Tiago Torres-Campos takes a wide-lens perspective on the future of environments both built and natural. With an unflinching reflection on the impact of humans in the age of the Anthropocene, he calls for a redefinition of landscape as a term. Incorporating our globalised consciousness that has outgrown the limitations of borders and boundaries, Torres-Campos sees instead a scalar system of territories from the local to the trans-national that reimagines our ability to coexist sustainably on this planet.

Occupying that same nostalgic space of yesteryear that preoccupies Ana Jeinić, Miloš Kosec’s Ruincarnations project seeks to repurpose the ruin as a space immune to the financial speculations that consume contemporary cities. Drawing on references from Herman Melville to Lacaton & Vassal, Kosec transcends the necromancy of ruin porn and post-industrial aesthetics by revelling in the present, non-speculative value of ruins – a pure nowness that calls into question the whole practice of architecture.

In a passionate rebuke of “contemporary architecture’s most toxic substances”, architect and theorist Clément Blanchet has produced a manifesto of sorts. Provocative and intriguing, Blanchet forces us to question what has been really learnt from architecture over the past thirty years? How do we recover from an overdose of “beauty”? And what’s wrong with nostalgia anyway?

Reporting from the front in Gezi Park, Istanbul, Merve Bedir takes the eruption of demonstrations against the Turkish government in 2013 as a case study through which to relocate hope and envision a new urban society based around the commons. Friendship and support are at the heart of her theory that sees the city not as a product of physical infrastructure, but instead as a network of coexistent beings.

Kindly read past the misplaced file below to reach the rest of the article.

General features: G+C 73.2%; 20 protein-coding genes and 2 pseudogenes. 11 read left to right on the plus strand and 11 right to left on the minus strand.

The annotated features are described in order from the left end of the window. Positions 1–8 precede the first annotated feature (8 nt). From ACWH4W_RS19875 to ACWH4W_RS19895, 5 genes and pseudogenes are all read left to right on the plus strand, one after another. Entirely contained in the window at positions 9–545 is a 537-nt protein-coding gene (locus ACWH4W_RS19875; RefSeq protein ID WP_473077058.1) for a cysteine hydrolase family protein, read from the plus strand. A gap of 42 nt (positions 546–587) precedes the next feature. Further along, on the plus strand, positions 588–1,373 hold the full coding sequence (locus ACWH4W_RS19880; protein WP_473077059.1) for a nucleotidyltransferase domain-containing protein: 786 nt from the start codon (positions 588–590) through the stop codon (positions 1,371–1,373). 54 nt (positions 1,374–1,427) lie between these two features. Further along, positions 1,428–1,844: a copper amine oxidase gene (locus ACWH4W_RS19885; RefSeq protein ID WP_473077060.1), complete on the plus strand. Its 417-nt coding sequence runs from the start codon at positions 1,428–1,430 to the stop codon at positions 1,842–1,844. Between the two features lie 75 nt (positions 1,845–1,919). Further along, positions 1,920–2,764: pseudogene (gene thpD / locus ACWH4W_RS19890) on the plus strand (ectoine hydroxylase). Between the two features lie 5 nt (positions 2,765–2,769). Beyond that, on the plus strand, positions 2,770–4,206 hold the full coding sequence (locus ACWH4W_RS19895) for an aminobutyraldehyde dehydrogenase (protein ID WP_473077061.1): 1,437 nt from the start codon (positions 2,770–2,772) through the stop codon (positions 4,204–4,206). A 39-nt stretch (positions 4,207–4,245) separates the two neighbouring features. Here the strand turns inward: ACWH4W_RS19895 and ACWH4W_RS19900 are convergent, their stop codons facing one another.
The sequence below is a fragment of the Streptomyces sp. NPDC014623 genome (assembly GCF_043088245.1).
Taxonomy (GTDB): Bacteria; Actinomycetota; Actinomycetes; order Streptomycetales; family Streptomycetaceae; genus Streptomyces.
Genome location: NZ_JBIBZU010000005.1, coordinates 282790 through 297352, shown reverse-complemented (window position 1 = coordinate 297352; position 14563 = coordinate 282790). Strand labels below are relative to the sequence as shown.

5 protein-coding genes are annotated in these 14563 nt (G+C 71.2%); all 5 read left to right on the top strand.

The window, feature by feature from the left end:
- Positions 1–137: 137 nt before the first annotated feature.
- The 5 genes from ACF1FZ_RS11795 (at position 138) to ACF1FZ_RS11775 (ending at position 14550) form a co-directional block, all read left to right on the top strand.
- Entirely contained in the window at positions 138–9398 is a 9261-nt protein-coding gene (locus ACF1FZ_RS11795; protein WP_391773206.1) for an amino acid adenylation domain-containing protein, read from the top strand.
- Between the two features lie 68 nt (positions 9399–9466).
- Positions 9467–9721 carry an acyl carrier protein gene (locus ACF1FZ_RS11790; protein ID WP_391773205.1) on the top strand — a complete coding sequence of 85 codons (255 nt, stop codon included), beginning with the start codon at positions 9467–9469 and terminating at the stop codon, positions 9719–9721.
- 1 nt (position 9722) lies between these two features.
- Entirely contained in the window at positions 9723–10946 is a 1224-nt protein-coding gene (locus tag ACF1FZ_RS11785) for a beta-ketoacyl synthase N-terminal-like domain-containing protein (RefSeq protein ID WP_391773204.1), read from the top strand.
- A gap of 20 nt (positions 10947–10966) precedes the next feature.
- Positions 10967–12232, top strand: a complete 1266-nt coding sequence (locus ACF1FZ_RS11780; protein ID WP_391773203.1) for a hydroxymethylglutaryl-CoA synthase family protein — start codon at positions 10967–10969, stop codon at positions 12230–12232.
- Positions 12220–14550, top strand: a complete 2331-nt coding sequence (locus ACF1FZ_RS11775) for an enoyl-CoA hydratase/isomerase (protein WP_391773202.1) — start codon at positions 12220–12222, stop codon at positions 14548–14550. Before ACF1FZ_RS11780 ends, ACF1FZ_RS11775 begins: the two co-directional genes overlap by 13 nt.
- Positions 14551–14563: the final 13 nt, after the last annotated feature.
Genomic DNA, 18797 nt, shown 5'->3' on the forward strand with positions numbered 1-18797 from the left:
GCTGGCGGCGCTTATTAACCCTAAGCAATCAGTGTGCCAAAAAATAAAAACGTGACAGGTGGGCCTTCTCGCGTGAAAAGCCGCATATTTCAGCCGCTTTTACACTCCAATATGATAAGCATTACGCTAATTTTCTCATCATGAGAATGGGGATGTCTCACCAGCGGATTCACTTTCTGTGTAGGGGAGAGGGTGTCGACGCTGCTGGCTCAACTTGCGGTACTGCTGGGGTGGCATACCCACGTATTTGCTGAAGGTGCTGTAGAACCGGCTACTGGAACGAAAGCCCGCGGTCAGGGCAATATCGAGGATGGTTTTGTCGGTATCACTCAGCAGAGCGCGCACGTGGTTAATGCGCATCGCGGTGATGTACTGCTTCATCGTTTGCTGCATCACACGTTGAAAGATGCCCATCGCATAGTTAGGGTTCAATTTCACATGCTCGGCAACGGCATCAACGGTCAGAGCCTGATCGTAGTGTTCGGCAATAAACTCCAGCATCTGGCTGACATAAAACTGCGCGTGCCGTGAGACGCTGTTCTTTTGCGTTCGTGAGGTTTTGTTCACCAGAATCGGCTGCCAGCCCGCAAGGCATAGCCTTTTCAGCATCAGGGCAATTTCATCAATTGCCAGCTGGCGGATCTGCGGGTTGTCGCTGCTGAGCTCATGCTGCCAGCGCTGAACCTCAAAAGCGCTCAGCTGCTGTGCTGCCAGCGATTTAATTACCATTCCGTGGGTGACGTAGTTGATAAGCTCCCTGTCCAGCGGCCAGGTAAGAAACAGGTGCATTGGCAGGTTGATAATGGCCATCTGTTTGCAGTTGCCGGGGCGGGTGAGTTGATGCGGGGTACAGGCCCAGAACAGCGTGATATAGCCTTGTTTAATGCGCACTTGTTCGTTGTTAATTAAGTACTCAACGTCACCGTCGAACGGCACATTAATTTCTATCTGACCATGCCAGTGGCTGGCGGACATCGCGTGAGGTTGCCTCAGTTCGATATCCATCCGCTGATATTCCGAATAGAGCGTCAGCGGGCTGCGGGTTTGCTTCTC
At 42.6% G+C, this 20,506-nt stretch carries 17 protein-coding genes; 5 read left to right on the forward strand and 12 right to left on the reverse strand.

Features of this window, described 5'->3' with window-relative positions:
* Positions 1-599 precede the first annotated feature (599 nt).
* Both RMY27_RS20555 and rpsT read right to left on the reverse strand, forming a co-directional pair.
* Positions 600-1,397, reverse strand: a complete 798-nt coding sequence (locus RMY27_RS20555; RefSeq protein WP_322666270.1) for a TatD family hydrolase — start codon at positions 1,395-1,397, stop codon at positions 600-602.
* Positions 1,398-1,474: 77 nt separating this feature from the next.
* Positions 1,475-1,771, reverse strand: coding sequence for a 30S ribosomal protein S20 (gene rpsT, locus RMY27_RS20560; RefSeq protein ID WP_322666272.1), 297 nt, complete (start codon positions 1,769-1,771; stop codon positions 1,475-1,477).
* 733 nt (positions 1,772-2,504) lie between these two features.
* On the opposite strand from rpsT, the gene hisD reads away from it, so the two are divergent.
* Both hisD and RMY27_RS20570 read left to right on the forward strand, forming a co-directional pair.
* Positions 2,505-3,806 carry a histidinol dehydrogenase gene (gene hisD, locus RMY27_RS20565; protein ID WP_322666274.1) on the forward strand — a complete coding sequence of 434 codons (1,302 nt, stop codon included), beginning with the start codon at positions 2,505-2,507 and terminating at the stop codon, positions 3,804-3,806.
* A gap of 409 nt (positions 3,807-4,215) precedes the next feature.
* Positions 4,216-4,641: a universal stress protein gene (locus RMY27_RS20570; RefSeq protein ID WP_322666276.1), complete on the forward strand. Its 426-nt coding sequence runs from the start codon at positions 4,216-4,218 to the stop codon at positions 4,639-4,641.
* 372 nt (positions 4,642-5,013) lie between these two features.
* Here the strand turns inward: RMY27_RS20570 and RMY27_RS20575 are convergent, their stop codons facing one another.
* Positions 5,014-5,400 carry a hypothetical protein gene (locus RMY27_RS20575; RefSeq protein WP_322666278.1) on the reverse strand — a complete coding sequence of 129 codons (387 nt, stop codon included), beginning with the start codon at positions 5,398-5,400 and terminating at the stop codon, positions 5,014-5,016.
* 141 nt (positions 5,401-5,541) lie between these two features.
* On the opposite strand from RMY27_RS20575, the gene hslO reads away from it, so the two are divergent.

In New Models of City Life, Tomaž Pipan identifies how urban culture has been eroded via dereliction or crassly manufactured via the Disneyfication in deindustrialised cities across the Global North. His optimistic vision for the future of these cities rests on the return of manufacturing industries to urban centres in order to reinvigorate the “production cultures” that dissolved when industry left town.

No contemplation of the future would be complete without a dive into the digital. In Occupy Facebook! Davide Tommaso Ferrando provides us with an antidote to the mindless online content stream with a manifesto for using social media as an instrument for serious architectural criticism. Seeking to create meaningful communication, Ferrando follows a strict editorial procedure to manage his own social media profiles – don’t expect any selfies.

A second manifesto forms the visual cornerstone to this volume – this time from the Berlin-based design practice Something Fantastic. Speculating in word and image, Something Fantastic muses on density, painting, elegance, Arcadia and the low-tech simplicity of “heavy things”.

Rounding off the volume, in an interview with curator and critic Shumi Bose, speculative futurist par excellence Liam Young calls into question the meaning of nationhood and citizenship while provocatively calling for the “dissolution of the term ‘architect’”: a convincing argument for inter-disciplinarians such as ourselves.

In these entangled times, it is becoming ever-harder to find clarity in the clamour of information we consume daily. It is our hope that this volume will provide a space for some clear and critical thinking and illuminate some sorely needed potential routes into the architectural tomorrow.

George Kafka
&beyond

Contributions

Occupy Facebook!

New spaces for architecture criticism

By Davide Tommaso Ferrando